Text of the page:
FAA probes Allegiant Air A320 and Gulfstream private jet TCAS event 

The FAA is investigating a near-miss mid-air event, which triggered two aircraft TCAS
Bradley Caslin / Shutterstock.com

The United States (US) Federal Aviation Administration (FAA) will investigate the near-miss incident involving an Allegiant Airlines Airbus A320 and a Gulfstream IV, which triggered the Traffic collision avoidance system or TCAS. 

According to the FAA, the incident happened on July 23, 2023, when an Allegiant Airlines Airbus A320, registered as N229NV, was instructed to fly eastbound at 23,000 feet (7,010 meters) upon departure from Fort Lauderdale-Hollywood International Airport (FLL). At the same time, a Gulfstream IV, registered as N86MS and belonging to Jet Edge, was flying 23,000 ft (7,010 m) northbound to its destination, Hilton Head Island Airport (HHH).

According to flightradar24.com, the two jets were “separated 2.59 miles laterally and 1,175 feet vertically”. The FAA said that both the Allegiant Airlines pilot and the pilot of the Gulfstream jet received a TCAS alert, subsequently taking evasive action.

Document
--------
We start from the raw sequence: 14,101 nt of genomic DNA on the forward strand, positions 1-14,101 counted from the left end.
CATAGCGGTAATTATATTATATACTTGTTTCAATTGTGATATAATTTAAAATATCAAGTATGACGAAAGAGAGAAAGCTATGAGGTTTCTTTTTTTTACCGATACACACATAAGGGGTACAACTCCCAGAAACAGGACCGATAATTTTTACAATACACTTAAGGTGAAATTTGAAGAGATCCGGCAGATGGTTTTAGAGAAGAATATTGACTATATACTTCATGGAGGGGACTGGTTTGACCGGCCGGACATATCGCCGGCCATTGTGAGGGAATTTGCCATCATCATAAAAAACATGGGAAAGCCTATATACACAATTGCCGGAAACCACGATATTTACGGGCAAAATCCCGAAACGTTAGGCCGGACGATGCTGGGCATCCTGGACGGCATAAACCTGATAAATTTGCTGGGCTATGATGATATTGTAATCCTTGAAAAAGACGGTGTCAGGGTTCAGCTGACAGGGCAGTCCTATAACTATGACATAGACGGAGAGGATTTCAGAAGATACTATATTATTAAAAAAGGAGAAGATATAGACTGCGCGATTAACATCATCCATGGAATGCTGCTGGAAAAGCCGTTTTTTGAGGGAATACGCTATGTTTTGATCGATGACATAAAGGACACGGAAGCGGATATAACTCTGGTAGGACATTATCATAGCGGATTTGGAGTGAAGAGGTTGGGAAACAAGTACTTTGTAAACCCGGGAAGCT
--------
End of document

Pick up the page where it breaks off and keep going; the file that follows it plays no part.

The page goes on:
An Allegiant Airlines flight attendant was injured during the incident, as the Airbus A320 climbed at a peak vertical speed of 1,664 feet per minute, according to flightradar24.com data. Consequently, the A320 was forced to return to FLL, where it landed without further incident. The FAA’s Aviation Safety Information Analysis and Sharing (ASIAS) platform said that the aircraft “declared a crew medical emergency”. 

The Jet Edge Gulfstream IV also reached HHH without further incident. Both aircraft operated flights the same and following days. 

On July 24, 2023, the same Allegiant Air Airbus A320 diverted to Indianapolis International Airport (IND) on flight G4511 from FLL to Cincinnati Northern Kentucky International Airport (CVG). However, the FAA’s ASIAS has no registered incident on the day. 

Related Posts


Stay updated on aviation and aerospace - subscribe to our newsletter!